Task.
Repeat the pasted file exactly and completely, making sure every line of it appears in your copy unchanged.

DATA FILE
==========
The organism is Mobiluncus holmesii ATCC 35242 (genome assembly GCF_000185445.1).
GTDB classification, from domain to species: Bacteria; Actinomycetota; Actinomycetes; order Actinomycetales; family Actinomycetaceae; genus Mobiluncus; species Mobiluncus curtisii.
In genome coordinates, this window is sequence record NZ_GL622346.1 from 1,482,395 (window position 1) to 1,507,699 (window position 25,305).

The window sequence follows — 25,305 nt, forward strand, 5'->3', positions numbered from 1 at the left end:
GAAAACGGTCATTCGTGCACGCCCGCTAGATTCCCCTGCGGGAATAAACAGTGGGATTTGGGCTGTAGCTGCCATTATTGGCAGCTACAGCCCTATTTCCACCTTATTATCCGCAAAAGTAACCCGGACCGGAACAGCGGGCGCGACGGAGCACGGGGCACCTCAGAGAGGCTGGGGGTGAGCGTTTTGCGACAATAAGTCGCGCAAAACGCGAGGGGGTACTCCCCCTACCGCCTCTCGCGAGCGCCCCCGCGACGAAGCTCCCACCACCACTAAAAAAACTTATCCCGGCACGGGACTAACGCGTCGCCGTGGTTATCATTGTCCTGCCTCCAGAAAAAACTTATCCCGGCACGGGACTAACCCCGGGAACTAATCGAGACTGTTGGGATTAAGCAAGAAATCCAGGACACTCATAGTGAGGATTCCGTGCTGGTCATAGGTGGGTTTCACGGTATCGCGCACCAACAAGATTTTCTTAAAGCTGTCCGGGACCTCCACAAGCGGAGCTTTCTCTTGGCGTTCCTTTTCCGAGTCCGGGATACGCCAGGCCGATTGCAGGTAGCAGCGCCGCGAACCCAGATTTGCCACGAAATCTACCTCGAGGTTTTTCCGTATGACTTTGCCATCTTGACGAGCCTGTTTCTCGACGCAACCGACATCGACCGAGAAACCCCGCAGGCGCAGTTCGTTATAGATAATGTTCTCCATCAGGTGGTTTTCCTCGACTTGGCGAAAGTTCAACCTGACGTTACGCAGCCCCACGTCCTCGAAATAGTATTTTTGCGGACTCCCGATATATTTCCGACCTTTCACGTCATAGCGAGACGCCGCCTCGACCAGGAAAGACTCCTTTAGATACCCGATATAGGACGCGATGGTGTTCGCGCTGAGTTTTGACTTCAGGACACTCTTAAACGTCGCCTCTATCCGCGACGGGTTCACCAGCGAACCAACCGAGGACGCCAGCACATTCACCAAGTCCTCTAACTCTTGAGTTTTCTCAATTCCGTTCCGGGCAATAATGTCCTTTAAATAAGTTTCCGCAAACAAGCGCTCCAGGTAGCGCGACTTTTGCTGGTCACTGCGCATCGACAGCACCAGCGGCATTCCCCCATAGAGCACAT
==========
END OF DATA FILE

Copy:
The organism is Mobiluncus holmesii ATCC 35242 (genome assembly GCF_000185445.1).
GTDB classification, from domain to species: Bacteria; Actinomycetota; Actinomycetes; order Actinomycetales; family Actinomycetaceae; genus Mobiluncus; species Mobiluncus curtisii.
In genome coordinates, this window is sequence record NZ_GL622346.1 from 1,482,395 (window position 1) to 1,507,699 (window position 25,305).

The window sequence follows — 25,305 nt, forward strand, 5'->3', positions numbered from 1 at the left end:
GAAAACGGTCATTCGTGCACGCCCGCTAGATTCCCCTGCGGGAATAAACAGTGGGATTTGGGCTGTAGCTGCCATTATTGGCAGCTACAGCCCTATTTCCACCTTATTATCCGCAAAAGTAACCCGGACCGGAACAGCGGGCGCGACGGAGCACGGGGCACCTCAGAGAGGCTGGGGGTGAGCGTTTTGCGACAATAAGTCGCGCAAAACGCGAGGGGGTACTCCCCCTACCGCCTCTCGCGAGCGCCCCCGCGACGAAGCTCCCACCACCACTAAAAAAACTTATCCCGGCACGGGACTAACGCGTCGCCGTGGTTATCATTGTCCTGCCTCCAGAAAAAACTTATCCCGGCACGGGACTAACCCCGGGAACTAATCGAGACTGTTGGGATTAAGCAAGAAATCCAGGACACTCATAGTGAGGATTCCGTGCTGGTCATAGGTGGGTTTCACGGTATCGCGCACCAACAAGATTTTCTTAAAGCTGTCCGGGACCTCCACAAGCGGAGCTTTCTCTTGGCGTTCCTTTTCCGAGTCCGGGATACGCCAGGCCGATTGCAGGTAGCAGCGCCGCGAACCCAGATTTGCCACGAAATCTACCTCGAGGTTTTTCCGTATGACTTTGCCATCTTGACGAGCCTGTTTCTCGACGCAACCGACATCGACCGAGAAACCCCGCAGGCGCAGTTCGTTATAGATAATGTTCTCCATCAGGTGGTTTTCCTCGACTTGGCGAAAGTTCAACCTGACGTTACGCAGCCCCACGTCCTCGAAATAGTATTTTTGCGGACTCCCGATATATTTCCGACCTTTCACGTCATAGCGAGACGCCGCCTCGACCAGGAAAGACTCCTTTAGATACCCGATATAGGACGCGATGGTGTTCGCGCTGAGTTTTGACTTCAGGACACTCTTAAACGTCGCCTCTATCCGCGACGGGTTCACCAGCGAACCAACCGAGGACGCCAGCACATTCACCAAGTCCTCTAACTCTTGAGTTTTCTCAATTCCGTTCCGGGCAATAATGTCCTTTAAATAAGTTTCCGCAAACAAGCGCTCCAGGTAGCGCGACTTTTGCTGGTCACTGCGCATCGACAGCACCAGCGGCATTCCCCCATAGAGCACAT